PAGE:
Kirkland Alert

European Financial Supervisory Authorities Seek Clarification on Key Aspects of the Sustainable Finance Disclosure Regulation

In our last Alert on EU ESG initiatives, we set out the recent developments in the area and noted that firms should start preparing for compliance with the obligations under the Sustainable Finance Disclosure Regulation (SFDR). There are several aspects of SFDR that remain unclear ahead of the compliance date of 10 March 2021.

SFDR applies to “financial market participants” and “financial advisers”, each of which is defined by reference to EU legislation and includes Markets in Financial Instruments Directive (MiFID) investment firms, Alternative Investment Fund Managers (AIFM) and Undertakings for the Collective Investment in Transferable Securities (UCITS) management companies. What is not clear in SFDR is whether (and to what extent) the definition of AIFMs includes non-EU AIFMs. Guidance provided by the European Commission last year in relation to the Taxonomy Regulation suggests that “financial markets participants” could include non-EU AIFMs in certain circumstances, such as when registered for marketing a non-EU fund under a national private placement regime (NPPR) in the EU. However, industry bodies and market participants continue to debate the extent to which non-EU AIFMs are required to comply with SFDR’s disclosure rules, and more generally, definitive guidance on the potential extra-territorial application of SFDR is still not available.

In response to the uncertainty on various key aspects of SFDR, European financial supervisory authorities (ESAs) have recently requested the European Commission to clarify key areas of uncertainty regarding the scope and application of SFDR.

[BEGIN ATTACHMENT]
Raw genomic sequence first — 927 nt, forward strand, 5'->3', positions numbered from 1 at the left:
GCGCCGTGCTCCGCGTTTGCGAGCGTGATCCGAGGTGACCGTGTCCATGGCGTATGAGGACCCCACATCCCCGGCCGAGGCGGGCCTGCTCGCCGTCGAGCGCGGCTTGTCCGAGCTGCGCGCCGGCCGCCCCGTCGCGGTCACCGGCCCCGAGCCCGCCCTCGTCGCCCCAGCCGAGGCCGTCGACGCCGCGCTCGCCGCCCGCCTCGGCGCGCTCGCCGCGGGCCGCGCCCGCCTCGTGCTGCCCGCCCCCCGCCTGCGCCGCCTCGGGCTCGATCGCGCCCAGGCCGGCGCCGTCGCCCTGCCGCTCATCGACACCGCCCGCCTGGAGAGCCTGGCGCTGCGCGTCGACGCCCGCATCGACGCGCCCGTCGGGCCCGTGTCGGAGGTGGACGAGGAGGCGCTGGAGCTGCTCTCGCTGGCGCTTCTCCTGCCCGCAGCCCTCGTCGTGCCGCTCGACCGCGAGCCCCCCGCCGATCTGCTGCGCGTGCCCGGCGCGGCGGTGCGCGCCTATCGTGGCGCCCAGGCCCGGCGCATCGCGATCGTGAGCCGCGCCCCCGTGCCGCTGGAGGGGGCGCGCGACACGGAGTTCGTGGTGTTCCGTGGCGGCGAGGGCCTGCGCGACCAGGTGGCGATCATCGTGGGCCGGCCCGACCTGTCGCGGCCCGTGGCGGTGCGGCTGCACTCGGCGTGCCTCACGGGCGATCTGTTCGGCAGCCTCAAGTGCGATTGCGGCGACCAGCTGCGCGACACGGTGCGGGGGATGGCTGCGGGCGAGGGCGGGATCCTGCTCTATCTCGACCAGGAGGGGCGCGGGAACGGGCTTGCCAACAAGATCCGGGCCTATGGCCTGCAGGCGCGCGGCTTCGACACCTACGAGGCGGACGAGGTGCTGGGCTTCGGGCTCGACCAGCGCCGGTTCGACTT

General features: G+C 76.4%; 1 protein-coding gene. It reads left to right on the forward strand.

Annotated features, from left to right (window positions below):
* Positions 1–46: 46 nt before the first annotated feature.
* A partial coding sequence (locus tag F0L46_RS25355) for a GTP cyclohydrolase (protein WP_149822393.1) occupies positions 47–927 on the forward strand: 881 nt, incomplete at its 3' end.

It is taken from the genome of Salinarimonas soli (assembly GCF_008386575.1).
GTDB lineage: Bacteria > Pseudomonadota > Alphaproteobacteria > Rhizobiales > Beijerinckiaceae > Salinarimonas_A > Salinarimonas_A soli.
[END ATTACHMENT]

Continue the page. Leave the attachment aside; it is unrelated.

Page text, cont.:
The five priority areas identified by the ESAs are:

  1. the application of SFDR to non-EU AIFMs and registered AIFMs (i.e., sub-threshold AIFMs). The ESAs are seeking clarification on whether SFDR will apply to non-EU AIFMs, including in circumstances when they market a sustainable alternative investment fund under NPPR in the EU;
  2. the application of the 500-employee threshold with respect to parent undertakings and large groups for the purposes of applying the principal adverse impact disclosures. In particular, the ESAs are seeking clarification on whether the calculation of the 500-employee threshold to the parent undertaking of a large group should be applied to both EU and non-EU entities of the group;
  3. the application of Article 8 of SFDR, in particular, the meaning of “promotion” in the context of products promoting environmental or social characteristics (i.e., the scope of Article 8 funds). This is a key issue in determining which disclosure obligations under SFDR will apply. The ESAs have noted that the provision of examples of different scenarios that are within and outside the scope of Article 8 would be particularly helpful;
  4. the application of Article 9 of SFDR, i.e., the scope of application of enhanced reporting obligations to products that have sustainable investment as their objective; and
  5. the application of SFDR product rules to portfolios and other tailored products managed in accordance with discretionary client-by-client mandates. Specifically, the ESAs are seeking clarification on whether the requirements in SFDR apply at the level of the client portfolio, or at the level of the investment firm’s standardized portfolio solution.

As next steps, sponsors should continue to monitor further regulatory clarification and market developments in this area as part of their ongoing initiatives to comply with SFDR. 

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